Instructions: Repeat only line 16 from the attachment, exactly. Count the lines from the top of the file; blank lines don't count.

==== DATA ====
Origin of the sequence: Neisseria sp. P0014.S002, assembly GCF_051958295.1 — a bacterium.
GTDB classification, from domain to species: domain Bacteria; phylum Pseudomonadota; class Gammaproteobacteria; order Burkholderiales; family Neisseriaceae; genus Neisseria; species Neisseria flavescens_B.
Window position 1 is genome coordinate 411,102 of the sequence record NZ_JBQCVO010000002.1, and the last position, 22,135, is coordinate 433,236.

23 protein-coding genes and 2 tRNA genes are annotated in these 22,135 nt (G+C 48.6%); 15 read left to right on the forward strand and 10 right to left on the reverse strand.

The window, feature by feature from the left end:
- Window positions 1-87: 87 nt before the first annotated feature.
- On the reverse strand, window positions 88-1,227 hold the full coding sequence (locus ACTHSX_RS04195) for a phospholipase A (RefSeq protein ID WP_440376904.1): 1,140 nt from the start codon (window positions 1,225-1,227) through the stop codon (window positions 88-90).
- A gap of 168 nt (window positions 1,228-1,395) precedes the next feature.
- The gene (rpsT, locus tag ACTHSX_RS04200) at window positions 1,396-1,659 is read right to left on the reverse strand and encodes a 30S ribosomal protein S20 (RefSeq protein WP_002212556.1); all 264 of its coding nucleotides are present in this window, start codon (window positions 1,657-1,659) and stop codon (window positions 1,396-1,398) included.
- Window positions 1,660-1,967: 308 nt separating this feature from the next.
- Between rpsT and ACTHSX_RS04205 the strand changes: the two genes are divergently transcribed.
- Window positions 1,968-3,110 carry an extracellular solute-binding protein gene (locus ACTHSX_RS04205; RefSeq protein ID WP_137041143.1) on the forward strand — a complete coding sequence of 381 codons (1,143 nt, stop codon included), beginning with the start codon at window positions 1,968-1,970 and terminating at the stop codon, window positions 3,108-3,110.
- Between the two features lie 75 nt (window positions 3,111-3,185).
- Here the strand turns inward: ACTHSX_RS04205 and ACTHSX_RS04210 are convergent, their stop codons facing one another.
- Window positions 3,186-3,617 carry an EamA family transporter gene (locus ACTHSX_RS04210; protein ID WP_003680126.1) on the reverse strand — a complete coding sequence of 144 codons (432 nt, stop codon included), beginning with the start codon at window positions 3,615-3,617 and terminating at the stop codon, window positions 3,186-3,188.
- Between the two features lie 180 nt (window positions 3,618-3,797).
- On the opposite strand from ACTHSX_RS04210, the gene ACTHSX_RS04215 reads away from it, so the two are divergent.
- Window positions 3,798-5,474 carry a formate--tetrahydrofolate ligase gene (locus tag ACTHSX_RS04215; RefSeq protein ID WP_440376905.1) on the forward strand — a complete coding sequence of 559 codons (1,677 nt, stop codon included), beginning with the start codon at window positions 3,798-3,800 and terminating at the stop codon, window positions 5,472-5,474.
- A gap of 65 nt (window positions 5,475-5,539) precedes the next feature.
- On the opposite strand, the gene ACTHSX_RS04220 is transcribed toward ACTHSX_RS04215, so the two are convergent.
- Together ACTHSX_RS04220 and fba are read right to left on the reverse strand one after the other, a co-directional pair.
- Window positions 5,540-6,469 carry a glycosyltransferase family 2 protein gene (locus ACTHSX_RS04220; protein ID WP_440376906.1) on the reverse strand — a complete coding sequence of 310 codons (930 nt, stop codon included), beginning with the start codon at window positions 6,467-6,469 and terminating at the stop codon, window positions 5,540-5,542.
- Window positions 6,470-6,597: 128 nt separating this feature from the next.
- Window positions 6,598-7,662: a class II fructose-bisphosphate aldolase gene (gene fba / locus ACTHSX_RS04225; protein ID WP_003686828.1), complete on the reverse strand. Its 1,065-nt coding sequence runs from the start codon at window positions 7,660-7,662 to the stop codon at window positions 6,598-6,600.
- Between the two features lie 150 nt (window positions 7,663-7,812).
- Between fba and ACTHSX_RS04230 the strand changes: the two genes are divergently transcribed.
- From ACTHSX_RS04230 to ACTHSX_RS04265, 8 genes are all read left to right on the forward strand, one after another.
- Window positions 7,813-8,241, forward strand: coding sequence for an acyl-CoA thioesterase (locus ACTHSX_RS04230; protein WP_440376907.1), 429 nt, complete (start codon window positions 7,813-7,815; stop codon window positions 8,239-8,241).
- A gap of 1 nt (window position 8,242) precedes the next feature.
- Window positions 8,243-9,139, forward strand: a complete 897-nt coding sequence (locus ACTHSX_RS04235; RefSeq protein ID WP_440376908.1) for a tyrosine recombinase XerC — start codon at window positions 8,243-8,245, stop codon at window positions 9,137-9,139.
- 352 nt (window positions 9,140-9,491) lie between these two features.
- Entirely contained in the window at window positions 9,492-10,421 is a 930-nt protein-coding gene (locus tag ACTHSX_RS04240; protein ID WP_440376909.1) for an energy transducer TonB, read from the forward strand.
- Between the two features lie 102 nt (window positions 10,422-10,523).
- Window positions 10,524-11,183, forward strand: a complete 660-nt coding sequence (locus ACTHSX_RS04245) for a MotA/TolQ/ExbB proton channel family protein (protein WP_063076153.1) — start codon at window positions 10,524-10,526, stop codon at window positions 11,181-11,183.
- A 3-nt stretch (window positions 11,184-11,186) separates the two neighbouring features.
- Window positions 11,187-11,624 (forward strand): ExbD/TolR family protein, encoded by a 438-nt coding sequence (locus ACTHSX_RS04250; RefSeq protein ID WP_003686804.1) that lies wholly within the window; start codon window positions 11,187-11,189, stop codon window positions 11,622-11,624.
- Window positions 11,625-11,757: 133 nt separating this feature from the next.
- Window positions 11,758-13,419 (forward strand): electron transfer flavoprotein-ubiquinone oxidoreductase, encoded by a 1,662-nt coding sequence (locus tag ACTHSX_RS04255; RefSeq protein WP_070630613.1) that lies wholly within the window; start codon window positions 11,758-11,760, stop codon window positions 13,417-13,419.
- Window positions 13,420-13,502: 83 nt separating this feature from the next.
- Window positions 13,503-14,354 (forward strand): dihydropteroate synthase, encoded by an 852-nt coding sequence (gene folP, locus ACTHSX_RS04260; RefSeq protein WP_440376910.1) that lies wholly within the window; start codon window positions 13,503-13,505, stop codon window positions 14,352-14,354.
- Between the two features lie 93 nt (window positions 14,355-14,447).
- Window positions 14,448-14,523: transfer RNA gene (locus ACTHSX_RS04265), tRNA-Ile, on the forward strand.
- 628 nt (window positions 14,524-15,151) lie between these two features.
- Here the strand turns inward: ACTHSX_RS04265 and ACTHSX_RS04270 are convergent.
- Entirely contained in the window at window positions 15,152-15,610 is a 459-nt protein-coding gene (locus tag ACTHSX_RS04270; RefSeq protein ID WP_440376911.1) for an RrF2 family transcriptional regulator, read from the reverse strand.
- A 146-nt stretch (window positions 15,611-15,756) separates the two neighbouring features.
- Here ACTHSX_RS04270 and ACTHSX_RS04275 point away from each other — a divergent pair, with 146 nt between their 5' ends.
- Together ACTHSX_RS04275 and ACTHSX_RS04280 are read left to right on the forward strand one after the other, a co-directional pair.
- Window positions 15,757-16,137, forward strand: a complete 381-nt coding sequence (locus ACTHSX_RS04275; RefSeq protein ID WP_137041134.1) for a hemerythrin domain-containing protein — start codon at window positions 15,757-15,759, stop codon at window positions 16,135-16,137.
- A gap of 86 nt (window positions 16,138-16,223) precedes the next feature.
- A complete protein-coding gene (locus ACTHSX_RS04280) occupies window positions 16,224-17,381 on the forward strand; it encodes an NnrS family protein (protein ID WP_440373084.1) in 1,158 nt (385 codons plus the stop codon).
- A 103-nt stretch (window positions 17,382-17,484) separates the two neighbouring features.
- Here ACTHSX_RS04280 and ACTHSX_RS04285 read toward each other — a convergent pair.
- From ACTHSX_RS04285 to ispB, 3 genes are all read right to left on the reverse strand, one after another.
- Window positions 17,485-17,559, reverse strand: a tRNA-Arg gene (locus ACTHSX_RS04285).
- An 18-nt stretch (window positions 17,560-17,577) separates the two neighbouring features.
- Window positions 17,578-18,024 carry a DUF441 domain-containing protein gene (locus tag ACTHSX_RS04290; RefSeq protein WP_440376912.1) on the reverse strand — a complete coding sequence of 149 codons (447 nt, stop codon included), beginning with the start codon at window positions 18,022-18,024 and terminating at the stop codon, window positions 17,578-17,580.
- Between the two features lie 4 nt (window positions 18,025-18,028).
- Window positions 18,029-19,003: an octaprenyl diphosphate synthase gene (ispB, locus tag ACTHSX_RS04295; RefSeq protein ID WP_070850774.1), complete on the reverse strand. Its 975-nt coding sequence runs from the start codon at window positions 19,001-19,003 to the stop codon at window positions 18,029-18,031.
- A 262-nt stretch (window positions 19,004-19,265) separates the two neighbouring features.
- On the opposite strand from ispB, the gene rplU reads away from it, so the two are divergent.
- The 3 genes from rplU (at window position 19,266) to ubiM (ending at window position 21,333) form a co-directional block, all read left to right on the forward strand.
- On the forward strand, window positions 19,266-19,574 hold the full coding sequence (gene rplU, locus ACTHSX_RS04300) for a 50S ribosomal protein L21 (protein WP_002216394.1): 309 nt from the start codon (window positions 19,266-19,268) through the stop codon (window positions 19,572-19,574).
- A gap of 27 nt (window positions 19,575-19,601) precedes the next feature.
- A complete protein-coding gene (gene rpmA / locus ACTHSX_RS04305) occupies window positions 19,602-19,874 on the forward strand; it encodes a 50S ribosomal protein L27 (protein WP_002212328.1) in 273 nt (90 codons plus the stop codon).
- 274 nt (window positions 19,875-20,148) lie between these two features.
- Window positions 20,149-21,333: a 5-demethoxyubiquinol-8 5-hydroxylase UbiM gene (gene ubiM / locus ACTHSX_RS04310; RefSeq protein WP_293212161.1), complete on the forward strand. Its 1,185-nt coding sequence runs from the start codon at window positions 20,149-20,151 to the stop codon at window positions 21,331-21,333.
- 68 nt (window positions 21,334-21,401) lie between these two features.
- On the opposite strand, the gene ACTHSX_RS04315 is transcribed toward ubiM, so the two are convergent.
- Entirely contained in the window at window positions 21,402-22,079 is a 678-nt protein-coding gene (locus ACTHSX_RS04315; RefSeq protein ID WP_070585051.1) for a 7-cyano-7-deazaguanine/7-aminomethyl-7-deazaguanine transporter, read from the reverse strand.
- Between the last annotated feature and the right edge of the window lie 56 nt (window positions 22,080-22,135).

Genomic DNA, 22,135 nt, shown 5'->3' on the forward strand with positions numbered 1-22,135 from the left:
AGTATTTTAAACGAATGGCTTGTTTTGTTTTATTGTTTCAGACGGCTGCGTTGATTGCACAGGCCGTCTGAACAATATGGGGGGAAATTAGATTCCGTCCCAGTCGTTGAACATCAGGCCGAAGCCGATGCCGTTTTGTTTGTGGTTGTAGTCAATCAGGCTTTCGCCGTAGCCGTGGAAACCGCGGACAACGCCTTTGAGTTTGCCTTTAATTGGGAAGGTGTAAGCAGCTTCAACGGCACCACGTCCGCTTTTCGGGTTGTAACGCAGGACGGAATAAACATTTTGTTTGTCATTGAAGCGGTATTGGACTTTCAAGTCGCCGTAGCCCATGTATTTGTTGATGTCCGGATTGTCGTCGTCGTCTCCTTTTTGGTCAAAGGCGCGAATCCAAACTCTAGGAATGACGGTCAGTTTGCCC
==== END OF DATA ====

- Between the two features lie 180 nt (window positions 3,618-3,797).